Let Me Put It THIS Way !!! The Best Poker Player in the World could probably go to the World Series of Poker Tournament for 20 straight years... but wind up Never winning it. And that could very well be expected because of the LUCK involved in winning that event.
So that's the same way a good poker player in Las Vegas could be in 20 Free-Rolls but never win a one.
Let me JUST SAY THIS ... I Know I can make a lot more money by playing the Cash Games. If I had to spend 8 hours playing at a tournament free-roll & even had to come back the next day to collect anything, if any, I certainly would rather spend all that time in a Cash Game instead... even if I made a Hundred Dollars at the free-roll... think would have a better chance to make some/more MONEY doing what I know best !!!
I would say CASH GAMES is the way to go. If you are a weak player or only want to lose a certain amount try a tournament.
Joined: Thu Jul 21, 2011 10:58 am Posts: 29 Location: Herndon, Va
yea man it's all about the Cash Games. Less pressure, no time commitment, & you have a better chance walking away with money at the end of the session. You can spend over 6 hours playing in a Tournament & not win any money at all because you busted out 10th place & only top 5 finishers get paid. Where as, in Cash Games, you can spend whatever time you want, whether its less than 3 hours or over 6 hours & grind away, hopefully by winning small pots here & there, or stacking someone.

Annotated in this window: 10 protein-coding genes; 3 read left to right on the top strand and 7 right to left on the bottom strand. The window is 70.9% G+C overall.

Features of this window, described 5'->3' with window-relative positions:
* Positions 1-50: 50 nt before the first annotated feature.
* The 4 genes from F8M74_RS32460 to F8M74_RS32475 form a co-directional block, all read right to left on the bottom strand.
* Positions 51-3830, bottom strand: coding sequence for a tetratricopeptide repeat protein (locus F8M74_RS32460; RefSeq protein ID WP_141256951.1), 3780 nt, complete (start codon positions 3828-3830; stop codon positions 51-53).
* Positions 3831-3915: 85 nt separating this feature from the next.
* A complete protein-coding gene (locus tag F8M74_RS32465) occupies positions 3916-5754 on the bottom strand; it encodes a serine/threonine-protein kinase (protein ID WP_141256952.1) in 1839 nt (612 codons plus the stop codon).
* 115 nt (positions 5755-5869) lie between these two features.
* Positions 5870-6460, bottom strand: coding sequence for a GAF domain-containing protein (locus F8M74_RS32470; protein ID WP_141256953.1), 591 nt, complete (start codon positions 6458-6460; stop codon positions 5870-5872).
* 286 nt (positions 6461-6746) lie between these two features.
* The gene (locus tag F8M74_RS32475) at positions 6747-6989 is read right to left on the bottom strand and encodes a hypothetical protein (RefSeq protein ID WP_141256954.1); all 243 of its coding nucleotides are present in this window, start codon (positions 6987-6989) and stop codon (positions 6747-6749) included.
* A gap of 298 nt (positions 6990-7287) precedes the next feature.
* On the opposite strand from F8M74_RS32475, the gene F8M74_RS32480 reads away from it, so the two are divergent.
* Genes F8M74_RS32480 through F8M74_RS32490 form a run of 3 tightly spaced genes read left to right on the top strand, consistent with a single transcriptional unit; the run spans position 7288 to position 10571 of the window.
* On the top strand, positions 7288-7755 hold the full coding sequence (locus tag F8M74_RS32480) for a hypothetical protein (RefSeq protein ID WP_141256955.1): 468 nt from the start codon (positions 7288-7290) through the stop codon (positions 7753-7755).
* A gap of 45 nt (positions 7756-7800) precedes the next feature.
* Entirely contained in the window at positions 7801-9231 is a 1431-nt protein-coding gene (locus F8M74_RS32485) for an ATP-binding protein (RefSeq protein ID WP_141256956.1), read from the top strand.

I have a similar background as you MrEgo and all I can say is don't play limit. If you have some sucess and understanding of NL tourney play as well NL cash then don't try to play limit. It's a completely different animal and if your anything like me you'll stink at it and it'll be a painful experience.
If you approach the NL cash games with the right mindset you should be able to squeak out a profit and limit the losses even if you hit bad variance. To do it right it requires limiting the drinking, some table selection and also I suggest a TAG style and not LAG to limit variance over a short trip.
Lastly if you like tourneys play a mix of that with cash, however go into tourneys with the expecation that you'll likely not cash over a short trip. I generally will play a well structured tourney in the $100-$150 range that starts at noon or 2PM. These will usually last until 4-6 hours and more if you get into the cash. To me it's entertainment like playing golf during the day. After eating dinner I'll spend the night time playing cash.
_________________ Yes my name is Ivan and I eat Tic Tacs, but no TBC I'm not an old fat Russian guy, well fat maybe.
Cash games are potentially more rewarding and more costly, due to their volitile nature, so be pre-pared for the swings...